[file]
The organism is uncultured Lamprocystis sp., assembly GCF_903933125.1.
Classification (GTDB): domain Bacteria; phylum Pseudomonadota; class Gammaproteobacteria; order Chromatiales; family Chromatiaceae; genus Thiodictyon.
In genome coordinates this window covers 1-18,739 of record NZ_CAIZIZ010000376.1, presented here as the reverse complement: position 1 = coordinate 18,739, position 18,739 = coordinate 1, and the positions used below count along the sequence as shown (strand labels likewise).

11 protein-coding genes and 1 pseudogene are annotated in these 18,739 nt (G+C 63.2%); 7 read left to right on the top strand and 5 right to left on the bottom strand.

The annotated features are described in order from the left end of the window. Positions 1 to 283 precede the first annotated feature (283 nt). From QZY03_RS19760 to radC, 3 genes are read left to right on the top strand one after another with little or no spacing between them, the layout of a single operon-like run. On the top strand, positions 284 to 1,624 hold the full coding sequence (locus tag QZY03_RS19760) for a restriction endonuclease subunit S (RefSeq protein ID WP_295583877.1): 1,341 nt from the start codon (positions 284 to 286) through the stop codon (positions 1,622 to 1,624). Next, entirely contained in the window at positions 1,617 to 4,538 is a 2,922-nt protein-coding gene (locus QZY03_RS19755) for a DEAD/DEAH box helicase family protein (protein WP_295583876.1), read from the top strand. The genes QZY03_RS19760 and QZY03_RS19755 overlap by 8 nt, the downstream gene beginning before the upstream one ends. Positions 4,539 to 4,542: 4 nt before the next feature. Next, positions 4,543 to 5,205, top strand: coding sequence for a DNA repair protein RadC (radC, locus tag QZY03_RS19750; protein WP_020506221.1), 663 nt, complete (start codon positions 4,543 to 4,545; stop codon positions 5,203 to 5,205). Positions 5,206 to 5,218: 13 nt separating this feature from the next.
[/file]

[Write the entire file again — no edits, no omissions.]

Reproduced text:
The organism is uncultured Lamprocystis sp., assembly GCF_903933125.1.
Classification (GTDB): domain Bacteria; phylum Pseudomonadota; class Gammaproteobacteria; order Chromatiales; family Chromatiaceae; genus Thiodictyon.
In genome coordinates this window covers 1-18,739 of record NZ_CAIZIZ010000376.1, presented here as the reverse complement: position 1 = coordinate 18,739, position 18,739 = coordinate 1, and the positions used below count along the sequence as shown (strand labels likewise).

11 protein-coding genes and 1 pseudogene are annotated in these 18,739 nt (G+C 63.2%); 7 read left to right on the top strand and 5 right to left on the bottom strand.

The annotated features are described in order from the left end of the window. Positions 1 to 283 precede the first annotated feature (283 nt). From QZY03_RS19760 to radC, 3 genes are read left to right on the top strand one after another with little or no spacing between them, the layout of a single operon-like run. On the top strand, positions 284 to 1,624 hold the full coding sequence (locus tag QZY03_RS19760) for a restriction endonuclease subunit S (RefSeq protein ID WP_295583877.1): 1,341 nt from the start codon (positions 284 to 286) through the stop codon (positions 1,622 to 1,624). Next, entirely contained in the window at positions 1,617 to 4,538 is a 2,922-nt protein-coding gene (locus QZY03_RS19755) for a DEAD/DEAH box helicase family protein (protein WP_295583876.1), read from the top strand. The genes QZY03_RS19760 and QZY03_RS19755 overlap by 8 nt, the downstream gene beginning before the upstream one ends. Positions 4,539 to 4,542: 4 nt before the next feature. Next, positions 4,543 to 5,205, top strand: coding sequence for a DNA repair protein RadC (radC, locus tag QZY03_RS19750; protein WP_020506221.1), 663 nt, complete (start codon positions 4,543 to 4,545; stop codon positions 5,203 to 5,205). Positions 5,206 to 5,218: 13 nt separating this feature from the next.